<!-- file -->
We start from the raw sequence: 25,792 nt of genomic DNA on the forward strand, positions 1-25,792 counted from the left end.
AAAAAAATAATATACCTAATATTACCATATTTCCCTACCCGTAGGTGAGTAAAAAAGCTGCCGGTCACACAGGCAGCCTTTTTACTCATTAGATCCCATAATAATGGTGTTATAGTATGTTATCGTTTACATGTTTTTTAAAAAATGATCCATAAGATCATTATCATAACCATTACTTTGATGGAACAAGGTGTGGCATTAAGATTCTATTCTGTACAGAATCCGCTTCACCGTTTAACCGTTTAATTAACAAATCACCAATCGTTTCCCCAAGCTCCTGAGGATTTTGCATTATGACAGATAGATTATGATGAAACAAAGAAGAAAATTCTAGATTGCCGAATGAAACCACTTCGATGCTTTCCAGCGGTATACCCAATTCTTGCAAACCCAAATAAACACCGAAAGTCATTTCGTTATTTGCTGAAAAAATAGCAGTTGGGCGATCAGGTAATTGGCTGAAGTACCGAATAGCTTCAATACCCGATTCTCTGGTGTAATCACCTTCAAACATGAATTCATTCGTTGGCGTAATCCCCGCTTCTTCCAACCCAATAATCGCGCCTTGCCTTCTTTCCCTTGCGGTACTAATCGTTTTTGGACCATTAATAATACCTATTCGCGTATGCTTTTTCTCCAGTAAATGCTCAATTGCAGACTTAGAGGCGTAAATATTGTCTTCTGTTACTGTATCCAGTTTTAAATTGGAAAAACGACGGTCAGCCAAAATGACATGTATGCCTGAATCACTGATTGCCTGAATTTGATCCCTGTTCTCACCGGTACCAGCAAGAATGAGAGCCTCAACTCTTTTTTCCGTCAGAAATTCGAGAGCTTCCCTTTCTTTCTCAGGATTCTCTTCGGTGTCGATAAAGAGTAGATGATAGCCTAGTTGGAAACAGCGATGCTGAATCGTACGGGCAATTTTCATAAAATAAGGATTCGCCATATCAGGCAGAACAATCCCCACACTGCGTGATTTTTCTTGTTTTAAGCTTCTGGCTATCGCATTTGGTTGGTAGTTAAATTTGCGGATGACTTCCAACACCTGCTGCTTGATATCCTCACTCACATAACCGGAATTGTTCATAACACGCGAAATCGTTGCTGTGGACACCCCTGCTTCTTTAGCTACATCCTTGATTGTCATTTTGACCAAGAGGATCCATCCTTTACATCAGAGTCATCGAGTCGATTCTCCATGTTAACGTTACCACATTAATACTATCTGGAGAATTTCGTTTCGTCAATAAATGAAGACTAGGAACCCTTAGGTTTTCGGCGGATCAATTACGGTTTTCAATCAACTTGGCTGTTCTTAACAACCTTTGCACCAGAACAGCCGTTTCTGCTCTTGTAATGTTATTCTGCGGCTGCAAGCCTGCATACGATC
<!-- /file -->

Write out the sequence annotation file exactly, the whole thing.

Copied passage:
We start from the raw sequence: 25,792 nt of genomic DNA on the forward strand, positions 1-25,792 counted from the left end.
AAAAAAATAATATACCTAATATTACCATATTTCCCTACCCGTAGGTGAGTAAAAAAGCTGCCGGTCACACAGGCAGCCTTTTTACTCATTAGATCCCATAATAATGGTGTTATAGTATGTTATCGTTTACATGTTTTTTAAAAAATGATCCATAAGATCATTATCATAACCATTACTTTGATGGAACAAGGTGTGGCATTAAGATTCTATTCTGTACAGAATCCGCTTCACCGTTTAACCGTTTAATTAACAAATCACCAATCGTTTCCCCAAGCTCCTGAGGATTTTGCATTATGACAGATAGATTATGATGAAACAAAGAAGAAAATTCTAGATTGCCGAATGAAACCACTTCGATGCTTTCCAGCGGTATACCCAATTCTTGCAAACCCAAATAAACACCGAAAGTCATTTCGTTATTTGCTGAAAAAATAGCAGTTGGGCGATCAGGTAATTGGCTGAAGTACCGAATAGCTTCAATACCCGATTCTCTGGTGTAATCACCTTCAAACATGAATTCATTCGTTGGCGTAATCCCCGCTTCTTCCAACCCAATAATCGCGCCTTGCCTTCTTTCCCTTGCGGTACTAATCGTTTTTGGACCATTAATAATACCTATTCGCGTATGCTTTTTCTCCAGTAAATGCTCAATTGCAGACTTAGAGGCGTAAATATTGTCTTCTGTTACTGTATCCAGTTTTAAATTGGAAAAACGACGGTCAGCCAAAATGACATGTATGCCTGAATCACTGATTGCCTGAATTTGATCCCTGTTCTCACCGGTACCAGCAAGAATGAGAGCCTCAACTCTTTTTTCCGTCAGAAATTCGAGAGCTTCCCTTTCTTTCTCAGGATTCTCTTCGGTGTCGATAAAGAGTAGATGATAGCCTAGTTGGAAACAGCGATGCTGAATCGTACGGGCAATTTTCATAAAATAAGGATTCGCCATATCAGGCAGAACAATCCCCACACTGCGTGATTTTTCTTGTTTTAAGCTTCTGGCTATCGCATTTGGTTGGTAGTTAAATTTGCGGATGACTTCCAACACCTGCTGCTTGATATCCTCACTCACATAACCGGAATTGTTCATAACACGCGAAATCGTTGCTGTGGACACCCCTGCTTCTTTAGCTACATCCTTGATTGTCATTTTGACCAAGAGGATCCATCCTTTACATCAGAGTCATCGAGTCGATTCTCCATGTTAACGTTACCACATTAATACTATCTGGAGAATTTCGTTTCGTCAATAAATGAAGACTAGGAACCCTTAGGTTTTCGGCGGATCAATTACGGTTTTCAATCAACTTGGCTGTTCTTAACAACCTTTGCACCAGAACAGCCGTTTCTGCTCTTGTAATGTTATTCTGCGGCTGCAAGCCTGCATACGATC